3. Public media engagement

This cluster will achieve impact by popularizing the project findings in non-academic publications. This PI will seek opportunities to raise awareness for the online resource "The Mao Era in Objects" through shorter articles on the social history of Mao Era design and material culture and its relevance to understanding everyday life in China and the role of Maoism today. This will help establish the PI as a leader in public engagement in Mao Era history. The PI will receive support from the project mentor and her department, which has an extensive and successful track record of generating impact.

Publications

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Related Projects

Project Reference Relationship Related To Start End Award Value
AH/R000174/1 01/04/2018 31/08/2019 £188,582
AH/R000174/2 Transfer AH/R000174/1 01/09/2019 30/06/2020 £40,744
 
Description ArtAsiaPacific article on M+Matters event 
Form Of Engagement Activity A press release, press conference or response to a media enquiry/interview
Part Of Official Scheme? No
Geographic Reach Regional
Primary Audience Public/other audiences
Results and Impact A media report resulting from the M+ matters public event at the Hong Kong Asia Society on 5 July 2019.
Year(s) Of Engagement Activity 2018
URL http://artasiapacific.com/Blog/MPlusMattersTalkRecapHiddenHistoriesOfTheMaoEra
 
Description London workshop "Material contradictions in Mao's China" 
Form Of Engagement Activity Participation in an activity, workshop or similar
Part Of Official Scheme? No
Geographic Reach International
Primary Audience Professional Practitioners
Results and Impact This was the second academic workshop the PI co-organised with Dr Denise Ho (Yale University). This workshop was hosted by King's College London. It brought together an international group of ca. 20 scholars for two days to discuss material culture during the Mao period and the edited volume as well as website "The Mao Era in Objects" to which participants will contibute.
Year(s) Of Engagement Activity 2019
URL https://2019mcmc2.home.blog/
 
Description M+ matters, Hong Kong Asia Society, public evening event 
Form Of Engagement Activity Participation in an activity, workshop or similar
Part Of Official Scheme? No
Geographic Reach Regional
Primary Audience Public/other audiences
Results and Impact A public evening event that took place on 5 July 2018 at the Hong Kong Asia Society. It was part of M+ museum's "M+ matters series" and the public component of our three day collaborative event "Post-1949 visual and material culture in China" involving museum curators and historians. The event was well attended, and reported on in local media.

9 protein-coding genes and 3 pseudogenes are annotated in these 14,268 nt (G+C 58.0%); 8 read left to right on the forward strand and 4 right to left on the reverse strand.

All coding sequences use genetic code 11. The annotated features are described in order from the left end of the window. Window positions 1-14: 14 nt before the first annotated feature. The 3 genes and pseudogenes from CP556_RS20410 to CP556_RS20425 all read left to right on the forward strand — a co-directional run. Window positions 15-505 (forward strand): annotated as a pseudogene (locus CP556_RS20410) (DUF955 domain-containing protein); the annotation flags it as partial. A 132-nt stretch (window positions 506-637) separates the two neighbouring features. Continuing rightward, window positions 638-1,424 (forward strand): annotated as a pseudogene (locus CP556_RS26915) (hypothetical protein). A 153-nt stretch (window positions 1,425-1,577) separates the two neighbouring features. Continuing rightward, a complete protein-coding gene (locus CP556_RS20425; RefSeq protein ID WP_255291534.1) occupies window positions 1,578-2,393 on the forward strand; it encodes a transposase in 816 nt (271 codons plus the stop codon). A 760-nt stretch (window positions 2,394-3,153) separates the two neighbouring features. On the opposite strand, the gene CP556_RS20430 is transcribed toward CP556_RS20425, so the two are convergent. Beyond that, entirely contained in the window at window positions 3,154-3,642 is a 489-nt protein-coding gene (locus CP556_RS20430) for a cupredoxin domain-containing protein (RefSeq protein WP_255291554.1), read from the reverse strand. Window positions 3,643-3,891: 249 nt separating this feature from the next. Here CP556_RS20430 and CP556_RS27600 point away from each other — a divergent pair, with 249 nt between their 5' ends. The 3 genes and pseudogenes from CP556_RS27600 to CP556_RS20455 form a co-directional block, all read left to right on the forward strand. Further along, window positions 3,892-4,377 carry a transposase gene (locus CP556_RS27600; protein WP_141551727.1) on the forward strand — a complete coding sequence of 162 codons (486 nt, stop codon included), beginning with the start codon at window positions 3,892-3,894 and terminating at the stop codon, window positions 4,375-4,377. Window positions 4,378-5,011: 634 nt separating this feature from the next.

Year(s) Of Engagement Activity 2018
URL https://www.e-flux.com/announcements/203850/m-matters-post-1949-visual-and-material-culture-in-china...
 
Description Public presentation at M+Matters event, Hong Kong Asia Society 
Form Of Engagement Activity A talk or presentation
Part Of Official Scheme? No
Geographic Reach Regional
Primary Audience Public/other audiences
Results and Impact The PI gave a public talk as part of the M+ Matters evening event "Post-1949 Visual and Material Culture in China" at the Hong Kong Asia Society on 5 July 2019.
Year(s) Of Engagement Activity 2018
URL https://www.e-flux.com/announcements/203850/m-matters-post-1949-visual-and-material-culture-in-china...
 
Description Workshop "Post-1949 visual and material culture in China", M+ museum, Hong Kong 
Form Of Engagement Activity A formal working group, expert panel or dialogue
Part Of Official Scheme? No
Geographic Reach International
Primary Audience Professional Practitioners
Results and Impact A workshop organised in cooperation with Ms Shirley Surya and Ms Jennifer Wong of M+ Museum in Hong Kong and Dr Denise Ho (Yale University). The workshop took place from 3 to 5 July 2018. A group of people - including historians of China and curators whose work focuses on Asian and especially Chinese modern design - met for two days in Hong Kong to discuss newest research in Mao era visual and material culture, and to discuss strategies for curating collections in this field. Participants included historians and curators from Europe, the US, Hong Kong and mainland China. Most of the workshop was a closed event, but there was a public event on the second evening at the Hong Kong Asia Society (see separate entry).
Year(s) Of Engagement Activity 2018
URL https://www.e-flux.com/announcements/203850/m-matters-post-1949-visual-and-material-culture-in-china...
 
Description Workshop with educators to discuss development of the website "The Mao Era in Objects" 
Form Of Engagement Activity Participation in an activity, workshop or similar
Part Of Official Scheme? No
Geographic Reach National
Primary Audience Schools
Results and Impact This was a workshop with two internal and five external participants to discuss the online resource "The Mao Era in Objects" that will be developed as part of the fellowship. The two internal participants were the PI and one of the developers from the King's Digital Lab. The five external participants included two heads and one deputy head of history from London schools and two representatives from two national exam boards. During the one day workshop, we discussed the first drafts of object biographies that participating scholars submitted a few weeks earlier, the website layout and functionality, and further steps for website development as well as strategies for national dissemination once the website is completed.
Year(s) Of Engagement Activity 2019
 
Description Yale University Workshop, "Material Culture in Mao's China", 14-15 September 2018 
Form Of Engagement Activity Participation in an activity, workshop or similar
Part Of Official Scheme? No
Geographic Reach International
Primary Audience Other audiences
Results and Impact This was the first academic workshop the PI co-organised with Dr Denise Ho at the Council on East Asian Studies, Yale University. It was generously funded by the Council on East Asian Studies and brought together an international group of ca. 20 scholars for two days for the first conference on the history of material culture during the Mao period. The workshop was well received and will be followed up by a workshop in London in 2019.
Year(s) Of Engagement Activity 2018
URL https://ceas.yale.edu/material-culture-and-maos-china